Sometimes serendipity works for us and everything lines up. Yet, there are those other times when everything falls apart and something is clearly not meant to be…no matter how hard to try to push, shove or force it to happen. Sometimes, the reason becomes apparent and something even better is waiting just around the corner.
Monday, we drove to Cape Byron Lighthouse at Byron Bay but couldn’t get a park and ventured further afield. Tuesday we returned. Not only to get a park but also to find out that for the first time in over 20 years, we were able to go on a tour of the lighthouse and actually go inside, climb the stairs and stand on the balcony surveying Australia’s most Easterly point from higher up. Lighthouse tours are only available on Tuesdays and Thursdays so yesterday’s disappointment was today’s tribulation.
Ever since watching Dead Poet’s Society where John Keating played by Robin Williams gets the kids to stand on their desks and see the familiar from a new, fresh perspective and gain a whole fresh insight into the everyday, commonplace world around them.
“Just when you think you know something, you have to look at in another way. Even though it may seem silly or wrong, you must try.”
John Keating, Dead Poet’s Society.
So, as we started climbing up winding spiral staircase, I was mesmerised, captivated both by the scenes I captured through the windows on the way up but also that sense of following in the lighthouse keeper’s footsteps and stepping way back in time. I love history and I was almost getting high living and breathing it as we climbed those stairs.
A spiral staircase is a rarity and I only recently heard about Coco Chanel’s famous spiral staircase which was lined with mirrors and apparently she could stand at the top and see it all.
Naturally, the lighthouse staircase lacked all of that glamour but it did have brass railings, which were brightly polished back in the day. Children were not to touch them at all and smudge them with their fingerprints.
While it was wonderful climbing up the stairs and looking out the windows along the way taking photos, I almost held my breath as the guide opened the door with its shiny brass knob for us to step outside onto the balcony. This has always been a forbidden zone and now we were finally about to be let out. I couldn’t wait.
Perhaps, this great excitement explains my clumsiness. As I moved to step through the door, I tripped over my walking stick and went flying through the door and into the balcony wall, no doubt giving the guide a serious heart attack. Mister was right next to me and apparently I freaked him out. On my way down, I apparently grabbed him and he thought the pair of us were about to fly over the edge to our deaths. After all, neither of us is very good at flying.
Actually, Geoff, who as I’ve mentioned before, never lets my love of the story conflict with the facts, said that I apparently pushed him over when I fell. Not as spectacular as flying over the edge together but I did give him a fright.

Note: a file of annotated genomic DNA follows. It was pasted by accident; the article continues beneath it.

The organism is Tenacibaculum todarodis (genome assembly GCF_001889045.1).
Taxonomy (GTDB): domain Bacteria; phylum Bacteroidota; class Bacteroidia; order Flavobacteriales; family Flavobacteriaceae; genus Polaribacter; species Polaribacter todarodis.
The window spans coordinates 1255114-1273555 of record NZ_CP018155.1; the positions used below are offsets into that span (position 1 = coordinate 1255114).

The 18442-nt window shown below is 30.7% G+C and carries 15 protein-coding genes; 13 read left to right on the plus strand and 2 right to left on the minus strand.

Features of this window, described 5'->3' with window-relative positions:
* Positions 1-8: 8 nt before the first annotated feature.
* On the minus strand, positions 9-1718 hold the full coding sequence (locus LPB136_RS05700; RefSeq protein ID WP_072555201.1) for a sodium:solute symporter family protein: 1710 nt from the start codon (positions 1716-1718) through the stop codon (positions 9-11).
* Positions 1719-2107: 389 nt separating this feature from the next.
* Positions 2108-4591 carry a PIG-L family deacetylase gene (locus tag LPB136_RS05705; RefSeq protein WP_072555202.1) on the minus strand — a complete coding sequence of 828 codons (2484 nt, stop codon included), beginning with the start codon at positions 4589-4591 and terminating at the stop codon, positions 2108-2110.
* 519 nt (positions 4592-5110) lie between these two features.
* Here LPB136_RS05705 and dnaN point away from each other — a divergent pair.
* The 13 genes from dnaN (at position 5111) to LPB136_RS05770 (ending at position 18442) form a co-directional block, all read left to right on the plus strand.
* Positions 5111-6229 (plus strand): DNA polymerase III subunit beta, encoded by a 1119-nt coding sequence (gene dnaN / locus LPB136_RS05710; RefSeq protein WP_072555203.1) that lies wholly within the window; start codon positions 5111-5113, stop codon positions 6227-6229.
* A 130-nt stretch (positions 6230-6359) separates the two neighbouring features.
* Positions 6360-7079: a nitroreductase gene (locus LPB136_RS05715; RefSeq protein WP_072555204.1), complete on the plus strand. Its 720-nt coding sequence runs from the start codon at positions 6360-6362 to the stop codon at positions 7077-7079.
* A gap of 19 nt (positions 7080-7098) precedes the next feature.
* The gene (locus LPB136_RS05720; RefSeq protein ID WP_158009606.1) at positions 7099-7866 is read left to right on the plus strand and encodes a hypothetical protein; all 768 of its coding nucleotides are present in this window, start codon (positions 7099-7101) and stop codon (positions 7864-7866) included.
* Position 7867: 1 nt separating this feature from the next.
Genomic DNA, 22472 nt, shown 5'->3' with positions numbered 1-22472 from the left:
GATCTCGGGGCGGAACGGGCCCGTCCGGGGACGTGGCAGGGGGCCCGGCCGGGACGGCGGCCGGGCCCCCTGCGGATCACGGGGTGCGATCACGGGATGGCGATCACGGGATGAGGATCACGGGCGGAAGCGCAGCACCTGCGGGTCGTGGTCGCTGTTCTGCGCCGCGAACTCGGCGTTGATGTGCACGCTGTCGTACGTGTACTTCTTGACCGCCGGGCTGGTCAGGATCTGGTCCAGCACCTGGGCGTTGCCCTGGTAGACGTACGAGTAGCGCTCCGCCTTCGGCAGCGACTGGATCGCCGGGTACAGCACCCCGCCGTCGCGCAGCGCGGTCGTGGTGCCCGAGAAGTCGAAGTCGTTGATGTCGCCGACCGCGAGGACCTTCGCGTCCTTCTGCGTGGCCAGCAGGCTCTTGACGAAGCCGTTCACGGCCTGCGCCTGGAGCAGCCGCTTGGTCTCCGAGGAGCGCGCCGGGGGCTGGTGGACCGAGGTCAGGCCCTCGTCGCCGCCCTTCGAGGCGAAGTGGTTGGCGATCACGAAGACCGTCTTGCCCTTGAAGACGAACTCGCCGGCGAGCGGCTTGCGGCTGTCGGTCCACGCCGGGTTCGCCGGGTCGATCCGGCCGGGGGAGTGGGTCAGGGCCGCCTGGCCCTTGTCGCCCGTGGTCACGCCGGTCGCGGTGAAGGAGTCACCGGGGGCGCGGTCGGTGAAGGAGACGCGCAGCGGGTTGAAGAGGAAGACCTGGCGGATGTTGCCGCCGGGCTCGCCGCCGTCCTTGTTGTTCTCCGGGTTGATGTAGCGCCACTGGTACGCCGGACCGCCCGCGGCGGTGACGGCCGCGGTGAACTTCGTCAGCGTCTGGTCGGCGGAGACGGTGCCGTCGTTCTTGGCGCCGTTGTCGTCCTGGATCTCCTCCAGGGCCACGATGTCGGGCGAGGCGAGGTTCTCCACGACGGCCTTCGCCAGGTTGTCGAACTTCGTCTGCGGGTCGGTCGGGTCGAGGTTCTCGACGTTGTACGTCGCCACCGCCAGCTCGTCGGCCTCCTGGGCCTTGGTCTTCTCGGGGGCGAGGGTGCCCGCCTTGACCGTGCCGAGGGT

Mummy can be a liability but I hope I’m proof that a liability can also be an asset!
The 360 degree views from the top of the lighthouse were absolutely breathtaking incredible. I was sprouting more superlatives than a real estate advertisement! ! Beaches stretching North and South and the incredible might and power of the Pacific Ocean to the East and Byron Bay and it’s hinterland including jagged Mt Warning to the West. I could have stayed up there forever and who knows, perhaps the sea gulls could have fed me instead!
Okay! I know I’m dreaming!
After our walk up to the lighthouse, Geoff and the kids followed the walking track down to Australia’s most Easterly point and onto the beach. It’s a pretty steep walk down and I didn’t think I’d make it back up so I stayed up the top by the lighthouse watching tourists photograph fleeting, pixel-sized flashes of passing whales who seriously must laugh at all the tourists snapping away at little more than bare ocean. Been there done that!
I also just happened to mention snakes to a few tourists too. After all, I get no royalty cheque from the Australian Tourism Commission and sharing tales of Australian wildlife is simply being a good host!
That was when I noticed a bride and groom posing for photos on the first lookout down on the track. From where I was standing up the top, I was looking straight at the steep, rugged escarpment and after all our trials and tribulations since the happiest day of our lives, I couldn’t help but think that this rugged road was a good reflection of some of the times ahead. That marriage, life, is not always about experiencing the smooth, easy road but going cross-country and blazing your own trail through the wilderness and all that entails.
I also wondered what it would look like if her veil was blown away in the wind and landed on the rocks? What would it mean?
Hence, I started scribbling down my poem: Beyond the Veil, which you can read here:https://beyondtheflow.wordpress.com/2015/10/11/poem-beyond-the-veil/
Eventually, the rest of the family returned and we were off for more ice cream…a serious family tradition at the light house. By the way, we’re not talking mass produced stuff either but ice cream cones. My favourite flavour is Mango Macadamia which puts you right on location close to the Queensland border in a tropical paradise.
No matter how many times I visit the Cape Byron Lighthouse, it never loses its sense of wonder, it’s beauty and a strange sense of permanence in an environment were the waves and sand are ever changing.
“I AM FOREVER walking upon these shores,
Betwixt the sand and the foam,
The high tide will erase my foot-prints,
And the wind will blow away the foam.
But the sea and the shore will remain
Kahlil Gibran- Sand & Foam